As aggressive as they were in pursing Washington Redskins left tackle Trent Williams up until the trade deadline last year, the Browns’ new regime is showing patience this time around. The price for landing the 31-year-old Williams now appears to be in the neighborhood of a Day 2 draft pick, plus, more prohibitively in Cleveland’s case, a long-term extension touching the realm of $20 million a year.
A Williams trade could remain a decent recourse option for the Browns if they fail to sign any noteworthy veteran offensive tackles in free agency, and/or if there’s a run on them in the draft before the Browns’ pick at 10. Williams sat out last season. And he’s going to be expensive. But the seven-time Pro Bowler would still be a massive upgrade.
Left tackle isn’t Cleveland’s only need up front. And if the Browns lose out on Conklin, they could resort to targeting a higher-tiered guard, like the New England Patriots’ Joe Thuney. It also wouldn’t be surprising if the Browns expended a later pick on a guard even after drafting a tackle at 10. Cleveland’s most likely options at right guard going into free agency are Wyatt Teller, who started the back half of last season, 2019 sixth-rounder Drew Forbes and Chris Hubbard, who started at right tackle last year but seems better suited as a swing tackle/guard off the bench.
This has the makings of a fork-in-the-road season for Mayfield, and the Browns figure to be inclined to add a veteran leadership presence to the QB room alongside Mayfield and Garrett Gilbert, Mayfield’s longtime friend from high school who played well during training camp last year. Although reports have pointed to Chase Daniel as that possibility, Case Keenum is the one to watch. Keenum played under Stefanski in Minnesota, where they forged a strong bond. He played in a similar college offense at Houston, where Kliff Kingsbury was his position coach (Mayfield played for Kingsbury at Texas Tech before transferring to Oklahoma, which, under Lincoln Riley, also ran a variance of the Mike Leach Air Raid).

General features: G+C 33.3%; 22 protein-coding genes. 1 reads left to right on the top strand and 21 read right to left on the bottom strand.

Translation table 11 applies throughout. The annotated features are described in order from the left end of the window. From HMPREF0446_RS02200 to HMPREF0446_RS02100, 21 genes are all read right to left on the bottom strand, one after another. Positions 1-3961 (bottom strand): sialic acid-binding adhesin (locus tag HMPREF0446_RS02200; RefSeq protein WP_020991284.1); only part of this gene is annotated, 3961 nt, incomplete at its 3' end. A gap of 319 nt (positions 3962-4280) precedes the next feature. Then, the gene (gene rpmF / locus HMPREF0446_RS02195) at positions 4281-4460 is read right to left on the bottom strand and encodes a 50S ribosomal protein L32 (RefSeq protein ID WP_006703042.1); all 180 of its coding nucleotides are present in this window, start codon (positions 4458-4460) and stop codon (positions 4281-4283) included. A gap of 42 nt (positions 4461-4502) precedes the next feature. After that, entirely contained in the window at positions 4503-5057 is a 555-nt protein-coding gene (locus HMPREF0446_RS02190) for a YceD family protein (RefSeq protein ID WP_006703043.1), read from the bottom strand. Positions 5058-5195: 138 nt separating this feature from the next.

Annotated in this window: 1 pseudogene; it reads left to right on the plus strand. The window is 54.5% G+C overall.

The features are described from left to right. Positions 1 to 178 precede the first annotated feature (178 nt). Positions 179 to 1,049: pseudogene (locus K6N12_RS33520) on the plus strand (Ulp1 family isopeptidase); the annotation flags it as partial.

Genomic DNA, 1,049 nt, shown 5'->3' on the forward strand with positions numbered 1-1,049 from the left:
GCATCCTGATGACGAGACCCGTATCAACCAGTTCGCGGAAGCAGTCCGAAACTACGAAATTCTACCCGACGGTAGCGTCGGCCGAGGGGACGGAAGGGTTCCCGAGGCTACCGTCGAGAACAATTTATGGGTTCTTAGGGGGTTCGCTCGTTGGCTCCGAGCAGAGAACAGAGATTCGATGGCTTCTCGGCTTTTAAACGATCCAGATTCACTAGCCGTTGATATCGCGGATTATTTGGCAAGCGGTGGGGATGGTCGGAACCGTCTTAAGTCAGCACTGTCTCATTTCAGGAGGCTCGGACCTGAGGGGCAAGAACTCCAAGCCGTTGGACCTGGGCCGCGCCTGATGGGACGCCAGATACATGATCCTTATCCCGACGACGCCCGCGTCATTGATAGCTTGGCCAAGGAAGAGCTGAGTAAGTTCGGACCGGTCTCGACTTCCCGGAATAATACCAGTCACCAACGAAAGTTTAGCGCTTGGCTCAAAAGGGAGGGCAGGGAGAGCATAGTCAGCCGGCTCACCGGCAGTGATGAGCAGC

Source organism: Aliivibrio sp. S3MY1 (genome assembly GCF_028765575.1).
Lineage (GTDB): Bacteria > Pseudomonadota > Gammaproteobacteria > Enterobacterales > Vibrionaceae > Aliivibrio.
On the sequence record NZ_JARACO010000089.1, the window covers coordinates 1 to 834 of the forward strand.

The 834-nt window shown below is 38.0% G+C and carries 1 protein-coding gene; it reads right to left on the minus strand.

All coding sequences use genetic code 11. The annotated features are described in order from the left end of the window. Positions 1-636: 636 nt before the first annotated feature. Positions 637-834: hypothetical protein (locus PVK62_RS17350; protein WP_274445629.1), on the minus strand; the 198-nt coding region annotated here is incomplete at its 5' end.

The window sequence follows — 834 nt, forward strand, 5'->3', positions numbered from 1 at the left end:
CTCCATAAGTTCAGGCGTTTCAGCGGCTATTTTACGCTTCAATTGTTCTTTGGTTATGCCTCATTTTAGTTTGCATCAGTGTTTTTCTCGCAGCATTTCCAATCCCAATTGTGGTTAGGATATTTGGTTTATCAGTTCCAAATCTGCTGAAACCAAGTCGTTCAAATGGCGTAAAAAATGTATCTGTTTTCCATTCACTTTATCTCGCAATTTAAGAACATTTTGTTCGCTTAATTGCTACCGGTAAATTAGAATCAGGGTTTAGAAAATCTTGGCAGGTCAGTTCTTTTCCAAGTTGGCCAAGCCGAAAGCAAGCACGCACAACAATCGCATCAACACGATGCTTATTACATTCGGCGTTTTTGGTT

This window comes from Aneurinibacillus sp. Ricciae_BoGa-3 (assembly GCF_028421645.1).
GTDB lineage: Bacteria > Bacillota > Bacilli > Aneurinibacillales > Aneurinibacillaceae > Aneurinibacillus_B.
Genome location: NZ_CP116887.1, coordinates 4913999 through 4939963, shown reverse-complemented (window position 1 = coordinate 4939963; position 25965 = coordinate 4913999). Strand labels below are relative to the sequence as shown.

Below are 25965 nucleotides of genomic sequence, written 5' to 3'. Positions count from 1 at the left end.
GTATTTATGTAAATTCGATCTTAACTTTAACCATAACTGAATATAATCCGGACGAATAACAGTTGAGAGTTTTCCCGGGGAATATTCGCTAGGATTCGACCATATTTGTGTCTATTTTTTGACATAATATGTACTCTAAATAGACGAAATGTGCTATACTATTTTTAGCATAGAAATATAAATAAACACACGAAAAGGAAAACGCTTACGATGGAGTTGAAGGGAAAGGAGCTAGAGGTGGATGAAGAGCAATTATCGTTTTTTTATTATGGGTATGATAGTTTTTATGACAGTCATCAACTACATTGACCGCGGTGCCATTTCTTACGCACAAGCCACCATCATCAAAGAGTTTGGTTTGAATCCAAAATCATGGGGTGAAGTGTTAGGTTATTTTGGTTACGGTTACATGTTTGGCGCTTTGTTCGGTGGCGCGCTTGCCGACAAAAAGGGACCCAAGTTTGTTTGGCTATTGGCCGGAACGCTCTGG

Keenum would thread the needle of providing the Browns with a veteran who would push Mayfield to be better — without upsetting the balance of gunning for his job. And with 27 career wins, Keenum would give Cleveland a backup who’s proved he can win games. There doesn’t appear to be a starting option for Keenum anywhere in the league at the moment, which is why this situation makes sense for him, for Mayfield and for the Browns.
The needs along the offensive line overshadow all that the front office will have to get done on the defensive side in the wake of recent cuts. Ideally, the to-do list includes adding two starting-caliber safeties, possibly a nickel corner, a veteran linebacker, if not two, and a rotation defensive tackle. If the Browns move on from defensive end Olivier Vernon, who is the highest-paid player on the team at more than $15 million despite registering only 3.5 sacks during an injury-plagued 2019 season, they’ll need to add another pass-rusher opposite Myles Garrett.
The breadth of the retooling (rebuilding?) of a defense that ranked 23rd in efficiency last year is why the Browns might be out of the running for any big-ticket signings like Minnesota Vikings safety Anthony Harris (despite his connection to Stefanski). Also, look for Cleveland to potentially target someone out of the second tier of free-agent safeties, then potentially draft one with one of its three picks on Day 2.
Fullback and tight end are other positions to watch, as Cleveland transitions to a play-action-based attack that Stefanski called in Minnesota last season. The Browns didn’t have a fullback on the 53-man roster last year, and they’ve already cut tight end Demetrius Harris. It’s worth watching to see what happens with C.J. Ham, Stefanski’s fullback in Minnesota last year, who is a restricted free agent.